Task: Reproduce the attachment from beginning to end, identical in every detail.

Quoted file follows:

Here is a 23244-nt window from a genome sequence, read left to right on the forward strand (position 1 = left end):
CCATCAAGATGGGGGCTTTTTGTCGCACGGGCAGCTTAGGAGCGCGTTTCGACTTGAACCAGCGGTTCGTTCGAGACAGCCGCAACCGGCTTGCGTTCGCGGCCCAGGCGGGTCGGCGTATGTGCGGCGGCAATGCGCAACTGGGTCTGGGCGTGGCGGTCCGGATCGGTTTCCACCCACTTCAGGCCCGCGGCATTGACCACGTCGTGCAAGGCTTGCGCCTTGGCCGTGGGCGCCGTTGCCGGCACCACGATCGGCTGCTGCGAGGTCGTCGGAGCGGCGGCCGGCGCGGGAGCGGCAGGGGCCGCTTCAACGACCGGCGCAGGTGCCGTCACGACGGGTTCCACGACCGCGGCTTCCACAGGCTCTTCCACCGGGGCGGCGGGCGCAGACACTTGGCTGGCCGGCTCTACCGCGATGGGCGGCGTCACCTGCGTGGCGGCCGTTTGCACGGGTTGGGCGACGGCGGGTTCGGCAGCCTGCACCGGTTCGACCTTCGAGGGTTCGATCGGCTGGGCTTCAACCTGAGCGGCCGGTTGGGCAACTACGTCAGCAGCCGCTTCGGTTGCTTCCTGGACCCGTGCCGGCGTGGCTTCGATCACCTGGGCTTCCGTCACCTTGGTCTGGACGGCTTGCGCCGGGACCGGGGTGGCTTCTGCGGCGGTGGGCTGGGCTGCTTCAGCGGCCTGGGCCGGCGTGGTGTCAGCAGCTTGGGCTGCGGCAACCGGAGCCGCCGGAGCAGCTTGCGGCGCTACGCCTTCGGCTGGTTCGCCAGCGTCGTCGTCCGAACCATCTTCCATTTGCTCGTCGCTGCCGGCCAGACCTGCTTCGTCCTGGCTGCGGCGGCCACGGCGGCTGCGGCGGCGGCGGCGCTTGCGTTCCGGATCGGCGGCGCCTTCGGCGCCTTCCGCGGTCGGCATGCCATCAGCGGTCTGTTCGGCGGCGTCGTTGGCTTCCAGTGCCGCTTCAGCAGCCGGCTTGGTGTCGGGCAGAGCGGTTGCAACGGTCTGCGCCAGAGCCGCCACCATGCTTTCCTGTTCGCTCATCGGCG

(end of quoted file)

Here is a 23244-nt window from a genome sequence, read left to right on the forward strand (position 1 = left end):
CCATCAAGATGGGGGCTTTTTGTCGCACGGGCAGCTTAGGAGCGCGTTTCGACTTGAACCAGCGGTTCGTTCGAGACAGCCGCAACCGGCTTGCGTTCGCGGCCCAGGCGGGTCGGCGTATGTGCGGCGGCAATGCGCAACTGGGTCTGGGCGTGGCGGTCCGGATCGGTTTCCACCCACTTCAGGCCCGCGGCATTGACCACGTCGTGCAAGGCTTGCGCCTTGGCCGTGGGCGCCGTTGCCGGCACCACGATCGGCTGCTGCGAGGTCGTCGGAGCGGCGGCCGGCGCGGGAGCGGCAGGGGCCGCTTCAACGACCGGCGCAGGTGCCGTCACGACGGGTTCCACGACCGCGGCTTCCACAGGCTCTTCCACCGGGGCGGCGGGCGCAGACACTTGGCTGGCCGGCTCTACCGCGATGGGCGGCGTCACCTGCGTGGCGGCCGTTTGCACGGGTTGGGCGACGGCGGGTTCGGCAGCCTGCACCGGTTCGACCTTCGAGGGTTCGATCGGCTGGGCTTCAACCTGAGCGGCCGGTTGGGCAACTACGTCAGCAGCCGCTTCGGTTGCTTCCTGGACCCGTGCCGGCGTGGCTTCGATCACCTGGGCTTCCGTCACCTTGGTCTGGACGGCTTGCGCCGGGACCGGGGTGGCTTCTGCGGCGGTGGGCTGGGCTGCTTCAGCGGCCTGGGCCGGCGTGGTGTCAGCAGCTTGGGCTGCGGCAACCGGAGCCGCCGGAGCAGCTTGCGGCGCTACGCCTTCGGCTGGTTCGCCAGCGTCGTCGTCCGAACCATCTTCCATTTGCTCGTCGCTGCCGGCCAGACCTGCTTCGTCCTGGCTGCGGCGGCCACGGCGGCTGCGGCGGCGGCGGCGCTTGCGTTCCGGATCGGCGGCGCCTTCGGCGCCTTCCGCGGTCGGCATGCCATCAGCGGTCTGTTCGGCGGCGTCGTTGGCTTCCAGTGCCGCTTCAGCAGCCGGCTTGGTGTCGGGCAGAGCGGTTGCAACGGTCTGCGCCAGAGCCGCCACCATGCTTTCCTGTTCGCTCATCGGCG